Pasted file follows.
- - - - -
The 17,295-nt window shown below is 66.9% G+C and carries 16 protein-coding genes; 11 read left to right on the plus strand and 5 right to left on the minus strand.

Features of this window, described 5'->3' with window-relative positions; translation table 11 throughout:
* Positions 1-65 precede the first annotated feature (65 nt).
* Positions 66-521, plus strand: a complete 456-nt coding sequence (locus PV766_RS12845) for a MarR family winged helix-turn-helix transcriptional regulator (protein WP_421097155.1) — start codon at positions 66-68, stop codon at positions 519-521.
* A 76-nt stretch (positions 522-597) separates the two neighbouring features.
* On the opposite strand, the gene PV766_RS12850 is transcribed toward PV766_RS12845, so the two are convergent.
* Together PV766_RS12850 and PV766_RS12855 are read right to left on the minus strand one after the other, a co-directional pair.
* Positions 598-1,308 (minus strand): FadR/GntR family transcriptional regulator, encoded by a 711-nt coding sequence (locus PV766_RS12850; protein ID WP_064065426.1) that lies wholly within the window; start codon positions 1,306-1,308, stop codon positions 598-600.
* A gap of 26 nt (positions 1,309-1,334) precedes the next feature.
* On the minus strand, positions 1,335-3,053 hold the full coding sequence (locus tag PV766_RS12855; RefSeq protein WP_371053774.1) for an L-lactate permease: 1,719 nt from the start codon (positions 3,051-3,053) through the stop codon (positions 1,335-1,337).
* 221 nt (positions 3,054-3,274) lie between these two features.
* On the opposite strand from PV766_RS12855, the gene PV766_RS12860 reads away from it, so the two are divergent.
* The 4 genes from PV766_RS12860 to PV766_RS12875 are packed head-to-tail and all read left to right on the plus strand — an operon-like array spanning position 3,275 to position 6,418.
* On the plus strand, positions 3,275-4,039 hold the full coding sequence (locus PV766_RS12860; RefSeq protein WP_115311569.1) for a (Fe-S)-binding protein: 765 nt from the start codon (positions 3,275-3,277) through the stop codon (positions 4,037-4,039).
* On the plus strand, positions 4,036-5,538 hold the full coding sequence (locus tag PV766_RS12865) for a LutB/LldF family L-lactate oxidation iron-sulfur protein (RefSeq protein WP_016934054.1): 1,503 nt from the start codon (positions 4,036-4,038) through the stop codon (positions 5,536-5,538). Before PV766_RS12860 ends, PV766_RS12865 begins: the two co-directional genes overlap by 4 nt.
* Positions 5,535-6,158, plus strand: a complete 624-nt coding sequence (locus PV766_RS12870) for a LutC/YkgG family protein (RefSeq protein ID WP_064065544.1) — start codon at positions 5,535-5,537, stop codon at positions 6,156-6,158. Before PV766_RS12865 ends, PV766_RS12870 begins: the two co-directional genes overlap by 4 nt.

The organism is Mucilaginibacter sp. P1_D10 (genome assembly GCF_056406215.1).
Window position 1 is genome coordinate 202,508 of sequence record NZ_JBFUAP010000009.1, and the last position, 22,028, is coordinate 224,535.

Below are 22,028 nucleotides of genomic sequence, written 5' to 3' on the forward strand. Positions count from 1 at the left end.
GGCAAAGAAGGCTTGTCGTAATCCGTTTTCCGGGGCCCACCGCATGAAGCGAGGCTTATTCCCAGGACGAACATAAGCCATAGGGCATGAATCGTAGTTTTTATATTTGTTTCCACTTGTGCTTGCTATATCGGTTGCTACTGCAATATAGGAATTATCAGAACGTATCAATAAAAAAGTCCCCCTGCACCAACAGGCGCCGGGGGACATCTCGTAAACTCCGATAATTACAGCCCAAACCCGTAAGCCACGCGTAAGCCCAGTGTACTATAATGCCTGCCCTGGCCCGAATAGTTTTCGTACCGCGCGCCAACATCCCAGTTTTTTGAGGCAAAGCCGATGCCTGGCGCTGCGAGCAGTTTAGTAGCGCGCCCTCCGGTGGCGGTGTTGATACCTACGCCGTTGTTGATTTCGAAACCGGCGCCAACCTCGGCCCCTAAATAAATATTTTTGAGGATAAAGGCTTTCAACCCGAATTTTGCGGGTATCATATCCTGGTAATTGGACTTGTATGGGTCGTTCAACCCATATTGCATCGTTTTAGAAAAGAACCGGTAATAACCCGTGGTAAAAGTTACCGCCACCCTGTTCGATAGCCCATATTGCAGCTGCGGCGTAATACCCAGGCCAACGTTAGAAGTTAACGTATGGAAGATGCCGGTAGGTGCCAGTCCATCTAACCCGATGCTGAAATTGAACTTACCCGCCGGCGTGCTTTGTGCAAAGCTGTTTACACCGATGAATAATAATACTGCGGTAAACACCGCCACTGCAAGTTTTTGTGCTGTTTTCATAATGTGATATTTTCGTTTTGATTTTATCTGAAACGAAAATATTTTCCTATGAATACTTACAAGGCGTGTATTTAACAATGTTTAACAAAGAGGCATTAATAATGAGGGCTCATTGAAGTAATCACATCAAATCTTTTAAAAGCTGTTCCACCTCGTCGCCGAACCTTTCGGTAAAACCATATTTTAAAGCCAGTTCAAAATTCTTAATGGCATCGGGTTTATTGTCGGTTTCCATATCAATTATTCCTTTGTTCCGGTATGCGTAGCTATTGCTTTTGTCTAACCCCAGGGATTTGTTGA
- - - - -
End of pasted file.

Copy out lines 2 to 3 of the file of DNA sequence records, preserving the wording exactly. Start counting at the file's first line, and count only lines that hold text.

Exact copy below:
Features of this window, described 5'->3' with window-relative positions; translation table 11 throughout:
* Positions 1-65 precede the first annotated feature (65 nt).